Before Trevor Francis and Sampdoria linked up in 1982, very few English players had broken into Serie A football. Francis’ move to the Italian top flight marked an unusual occurrence in European football. But, the Englishman was known for breaking new ground throughout his career.
During the 1970s, Francis broke through the ranks at Birmingham City and went on to win the European Cup at Nottingham Forest twice under Brian Clough. Francis also rose to fame when he became the first £1 million English transfer following his move across the Midlands.
Yet, in between his high-profile transfer, Francis had an element of wanderlust about his personality. He had two spells on loan with US team Detroit Express in 1978 and 1979. This was seen as a completely maverick move when football in the US was still in an amateur phase at the time. Francis then moved to Man City for an inconsistent spell in 1981/82.
It was no surprise then, given Francis’ ability and willingness to take on new challenges, that he became part of a Sampdoria side on the rise in the early 1980s.
The Blucerchiati were on the up in 1980s Italian football. Graeme Souness moved to Sampdoria in 1980. He, alongside some up-and-coming greats, such as Roberto Mancini and Gianluca Vialli, was the face of the new-look and competitive Sampdoria in the 80s.
Francis to Sampdoria: A Step into the Unknown
At the end of the 1981/82 season, a cash-strapped Man City was looking to sell Francis. The player’s value had decreased somewhat. But he was still an England regular and looking for a new challenge post-1982 World Cup.
Luckily, Sampdoria were a team with an upward trajectory and in search of experienced talent. In Francis, the Blucerchiati saw a player add class to their forward line. In July 1982, Francis moved to Serie A for an estimated £700,000. He joined up with Graeme Souness, Liam Brady, and a young Mancini.
There was intrigue about how well Francis would fare in the Italian league. With over 300 professional appearances and plenty of international experience, fans were curious to see how well Francis would fit into a developing Sampdoria.
Completely unfazed by his new surroundings, Francis quickly showcased the talent that preceded his reputation. Sampdoria won their first three matches of the Serie A season against Juventus, Inter, and Roma. Francis also got off the mark in a 2-1 win over Inter.
However, a crunching tackle from Pietro Vierchowod in the third win over Roma gave Francis a reality check about the physicality of Italian football. Subsequently, the forward was ruled out for the next four months following the tackle.
Sampdoria won just three of their 17 matches during Francis’ absence. But he returned for the final third of the campaign to boost the Blucerchiati’s push for Europe. Francis came back with intent and struck six goals in 10 matches, including a famous hat-trick in a 4-0 win against Udinese.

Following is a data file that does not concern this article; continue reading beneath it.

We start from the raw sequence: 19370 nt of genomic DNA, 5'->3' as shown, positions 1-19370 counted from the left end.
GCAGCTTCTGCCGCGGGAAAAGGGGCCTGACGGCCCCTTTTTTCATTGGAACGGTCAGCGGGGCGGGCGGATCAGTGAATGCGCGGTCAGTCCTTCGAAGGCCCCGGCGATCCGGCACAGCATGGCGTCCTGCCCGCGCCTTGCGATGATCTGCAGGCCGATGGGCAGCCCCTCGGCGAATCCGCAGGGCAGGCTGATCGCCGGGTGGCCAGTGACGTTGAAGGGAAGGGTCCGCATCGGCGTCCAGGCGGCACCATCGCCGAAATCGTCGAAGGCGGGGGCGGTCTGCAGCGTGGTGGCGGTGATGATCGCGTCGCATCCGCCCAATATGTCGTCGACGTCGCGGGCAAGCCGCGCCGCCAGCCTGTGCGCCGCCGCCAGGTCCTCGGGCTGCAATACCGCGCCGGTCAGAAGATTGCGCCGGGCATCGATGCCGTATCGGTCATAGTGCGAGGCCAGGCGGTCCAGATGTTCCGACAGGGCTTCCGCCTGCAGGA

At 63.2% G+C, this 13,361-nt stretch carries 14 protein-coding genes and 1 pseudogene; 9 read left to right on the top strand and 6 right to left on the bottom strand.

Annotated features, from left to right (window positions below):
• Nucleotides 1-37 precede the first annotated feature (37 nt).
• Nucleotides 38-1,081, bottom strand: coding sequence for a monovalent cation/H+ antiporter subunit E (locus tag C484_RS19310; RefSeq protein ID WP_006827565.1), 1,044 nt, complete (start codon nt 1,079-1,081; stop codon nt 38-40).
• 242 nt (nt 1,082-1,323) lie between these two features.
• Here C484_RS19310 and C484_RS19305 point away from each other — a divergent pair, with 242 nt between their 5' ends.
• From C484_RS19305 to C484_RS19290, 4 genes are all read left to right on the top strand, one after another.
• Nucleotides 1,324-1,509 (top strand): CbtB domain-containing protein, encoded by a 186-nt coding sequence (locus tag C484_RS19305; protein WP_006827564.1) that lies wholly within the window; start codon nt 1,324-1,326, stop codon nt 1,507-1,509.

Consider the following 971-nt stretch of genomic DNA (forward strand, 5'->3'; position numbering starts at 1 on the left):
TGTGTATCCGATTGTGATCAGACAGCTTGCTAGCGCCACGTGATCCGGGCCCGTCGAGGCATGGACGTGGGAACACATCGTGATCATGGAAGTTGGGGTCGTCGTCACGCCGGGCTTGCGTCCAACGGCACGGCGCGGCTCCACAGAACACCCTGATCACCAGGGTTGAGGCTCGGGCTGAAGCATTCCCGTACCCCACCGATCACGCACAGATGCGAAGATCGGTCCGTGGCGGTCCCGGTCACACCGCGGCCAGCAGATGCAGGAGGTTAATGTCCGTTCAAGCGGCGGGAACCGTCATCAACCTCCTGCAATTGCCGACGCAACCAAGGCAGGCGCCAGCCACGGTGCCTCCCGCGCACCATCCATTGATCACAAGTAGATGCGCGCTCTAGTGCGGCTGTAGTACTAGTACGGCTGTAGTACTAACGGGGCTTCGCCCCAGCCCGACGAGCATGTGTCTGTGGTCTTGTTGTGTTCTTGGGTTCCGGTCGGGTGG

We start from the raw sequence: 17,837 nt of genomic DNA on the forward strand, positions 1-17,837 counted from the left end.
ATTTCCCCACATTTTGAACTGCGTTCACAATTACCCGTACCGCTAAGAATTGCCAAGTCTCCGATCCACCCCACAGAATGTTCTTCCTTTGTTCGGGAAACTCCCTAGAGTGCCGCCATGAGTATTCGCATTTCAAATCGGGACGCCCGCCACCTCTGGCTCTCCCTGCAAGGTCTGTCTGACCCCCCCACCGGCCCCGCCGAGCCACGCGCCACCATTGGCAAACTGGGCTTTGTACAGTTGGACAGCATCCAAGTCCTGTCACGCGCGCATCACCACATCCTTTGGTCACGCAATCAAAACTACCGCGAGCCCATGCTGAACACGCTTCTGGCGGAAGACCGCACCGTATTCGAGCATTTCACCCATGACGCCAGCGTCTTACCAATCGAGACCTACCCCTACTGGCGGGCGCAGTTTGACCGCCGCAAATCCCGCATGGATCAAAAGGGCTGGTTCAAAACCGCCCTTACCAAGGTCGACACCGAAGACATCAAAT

The strong run-in, where Sampdoria went unbeaten in nine of their last 10 matches, helped the club to their highest Serie A finish since the 1960/61 season.
Francis Finds His Feet in Genoa
Ultimately, Francis’s time with Sampdoria in the following campaigns followed a similar pattern to his first season. Recurring injuries saw him drop in and out of the squad. But he always seemed to return from injury with consistency and urgency.
The Englishman was integral in helping Sampdoria improve year after year in Italy’s top flight. Francis helped the club finish seventh again in 1983/84, despite only making 15 league appearances.
But, the forward’s best moments in a Blucerchiati shirt came in the following campaign. A seemingly fitter and sharper Francis appeared much more consistent during the 1984/84 season. Here the Englishman played all but six games throughout the league campaign and struck six Serie A goals as Sampdoria rose to fourth place – their best-ever Serie A finish at the time.
Yet, his biggest contribution came during the Coppa Italia. Here, Francis seemed determined to over-charge the Blucerchiati to their first Coppa Italia title in history. Across 11 appearances, Francis struck nine goals in the competition and made essential contributions in the latter stages.
First, in the semi-final second leg against Fiorentina, Francis scored a decisive second goal from the penalty spot on the way to a 3-1 win. Then, in the first leg of the final against Milan, the forward crossed for an onrushing Souness to fire into the net, which gave Sampdoria the lead.
However, Francis heartbreakingly missed out on the second leg, which Sampdoria won 2-1. Yet the English forward’s contributions throughout the 1984/85 Coppa Italia are not forgotten by the Blucerchiati fans today.
Francis Leaves Samp Legacy
After the incredible highs of the 1984/85 season, normal service resumed for Francis. Ongoing injuries and a long-term health issue that weakened his muscle fibers meant the English forward’s abilities were in decline.
As a result, the 1985/86 campaign proved to be Francis’ last in a Sampdoria shirt. He made just 25 appearances in all competitions and scored twice. Francis moved to fellow Serie A side Atalanta for the 1986/87 season. But the forward was unable to recapture the heights of performance that created a legacy at Sampdoria.
The decline was a sad one for a once-in-a-generation talent. Despite fairly limited playing time in Serie A for Sampdoria, Francis was able to make his mark and produce some spectacular moments that created history for the Blucerchiati. Therefore, the question remains of how good his legacy could have been if not for injuries and some fitness issues.
In addition, the pioneering move by Francis to test himself in Italy served as an inspiration for other English talents in the following years. Shortly after, David Platt moved to Bari and Paul Gascoigne joined Lazio in the 1990s as more English players started to participate in the Italian Leagues.